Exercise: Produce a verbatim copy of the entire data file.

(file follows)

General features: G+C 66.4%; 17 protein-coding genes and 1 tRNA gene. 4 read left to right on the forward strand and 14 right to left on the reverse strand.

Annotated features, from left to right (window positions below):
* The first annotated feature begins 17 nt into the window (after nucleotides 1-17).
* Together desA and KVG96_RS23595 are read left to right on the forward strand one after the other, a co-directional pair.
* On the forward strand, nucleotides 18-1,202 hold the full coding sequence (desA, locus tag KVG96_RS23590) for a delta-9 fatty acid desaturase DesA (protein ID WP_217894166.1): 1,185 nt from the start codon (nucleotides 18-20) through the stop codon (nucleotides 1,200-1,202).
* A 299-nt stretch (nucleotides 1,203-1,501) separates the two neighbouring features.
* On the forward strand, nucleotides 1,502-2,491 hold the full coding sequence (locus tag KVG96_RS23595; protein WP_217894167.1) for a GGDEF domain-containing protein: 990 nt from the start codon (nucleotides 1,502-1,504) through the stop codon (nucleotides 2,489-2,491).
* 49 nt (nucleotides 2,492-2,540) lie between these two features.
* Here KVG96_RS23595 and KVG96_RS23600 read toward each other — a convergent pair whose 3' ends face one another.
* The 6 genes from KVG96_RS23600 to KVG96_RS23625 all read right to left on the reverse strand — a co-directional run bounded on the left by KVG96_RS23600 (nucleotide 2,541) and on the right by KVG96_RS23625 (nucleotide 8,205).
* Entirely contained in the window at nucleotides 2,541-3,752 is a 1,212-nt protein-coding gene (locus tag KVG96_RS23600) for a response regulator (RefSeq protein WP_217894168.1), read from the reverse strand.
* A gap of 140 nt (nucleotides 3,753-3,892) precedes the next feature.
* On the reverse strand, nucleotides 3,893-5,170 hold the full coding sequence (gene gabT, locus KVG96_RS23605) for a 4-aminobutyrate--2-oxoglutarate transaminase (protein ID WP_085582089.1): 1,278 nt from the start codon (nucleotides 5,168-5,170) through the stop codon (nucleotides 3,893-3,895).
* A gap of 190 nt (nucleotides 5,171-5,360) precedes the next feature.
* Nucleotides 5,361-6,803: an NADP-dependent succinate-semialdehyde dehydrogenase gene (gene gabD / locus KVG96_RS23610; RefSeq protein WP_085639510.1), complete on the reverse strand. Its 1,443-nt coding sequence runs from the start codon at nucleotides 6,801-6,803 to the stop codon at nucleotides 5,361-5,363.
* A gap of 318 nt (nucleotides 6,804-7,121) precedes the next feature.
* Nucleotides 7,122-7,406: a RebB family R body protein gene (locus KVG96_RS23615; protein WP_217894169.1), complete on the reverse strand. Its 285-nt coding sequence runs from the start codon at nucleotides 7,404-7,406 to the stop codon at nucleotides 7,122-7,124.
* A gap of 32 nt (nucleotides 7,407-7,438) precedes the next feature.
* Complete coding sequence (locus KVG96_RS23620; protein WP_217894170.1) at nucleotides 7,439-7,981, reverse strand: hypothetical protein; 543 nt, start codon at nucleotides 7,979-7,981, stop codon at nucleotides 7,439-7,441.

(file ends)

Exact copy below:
General features: G+C 66.4%; 17 protein-coding genes and 1 tRNA gene. 4 read left to right on the forward strand and 14 right to left on the reverse strand.

Annotated features, from left to right (window positions below):
* The first annotated feature begins 17 nt into the window (after nucleotides 1-17).
* Together desA and KVG96_RS23595 are read left to right on the forward strand one after the other, a co-directional pair.
* On the forward strand, nucleotides 18-1,202 hold the full coding sequence (desA, locus tag KVG96_RS23590) for a delta-9 fatty acid desaturase DesA (protein ID WP_217894166.1): 1,185 nt from the start codon (nucleotides 18-20) through the stop codon (nucleotides 1,200-1,202).
* A 299-nt stretch (nucleotides 1,203-1,501) separates the two neighbouring features.
* On the forward strand, nucleotides 1,502-2,491 hold the full coding sequence (locus tag KVG96_RS23595; protein WP_217894167.1) for a GGDEF domain-containing protein: 990 nt from the start codon (nucleotides 1,502-1,504) through the stop codon (nucleotides 2,489-2,491).
* 49 nt (nucleotides 2,492-2,540) lie between these two features.
* Here KVG96_RS23595 and KVG96_RS23600 read toward each other — a convergent pair whose 3' ends face one another.
* The 6 genes from KVG96_RS23600 to KVG96_RS23625 all read right to left on the reverse strand — a co-directional run bounded on the left by KVG96_RS23600 (nucleotide 2,541) and on the right by KVG96_RS23625 (nucleotide 8,205).
* Entirely contained in the window at nucleotides 2,541-3,752 is a 1,212-nt protein-coding gene (locus tag KVG96_RS23600) for a response regulator (RefSeq protein WP_217894168.1), read from the reverse strand.
* A gap of 140 nt (nucleotides 3,753-3,892) precedes the next feature.
* On the reverse strand, nucleotides 3,893-5,170 hold the full coding sequence (gene gabT, locus KVG96_RS23605) for a 4-aminobutyrate--2-oxoglutarate transaminase (protein ID WP_085582089.1): 1,278 nt from the start codon (nucleotides 5,168-5,170) through the stop codon (nucleotides 3,893-3,895).
* A gap of 190 nt (nucleotides 5,171-5,360) precedes the next feature.
* Nucleotides 5,361-6,803: an NADP-dependent succinate-semialdehyde dehydrogenase gene (gene gabD / locus KVG96_RS23610; RefSeq protein WP_085639510.1), complete on the reverse strand. Its 1,443-nt coding sequence runs from the start codon at nucleotides 6,801-6,803 to the stop codon at nucleotides 5,361-5,363.
* A gap of 318 nt (nucleotides 6,804-7,121) precedes the next feature.
* Nucleotides 7,122-7,406: a RebB family R body protein gene (locus KVG96_RS23615; protein WP_217894169.1), complete on the reverse strand. Its 285-nt coding sequence runs from the start codon at nucleotides 7,404-7,406 to the stop codon at nucleotides 7,122-7,124.
* A gap of 32 nt (nucleotides 7,407-7,438) precedes the next feature.
* Complete coding sequence (locus KVG96_RS23620; protein WP_217894170.1) at nucleotides 7,439-7,981, reverse strand: hypothetical protein; 543 nt, start codon at nucleotides 7,979-7,981, stop codon at nucleotides 7,439-7,441.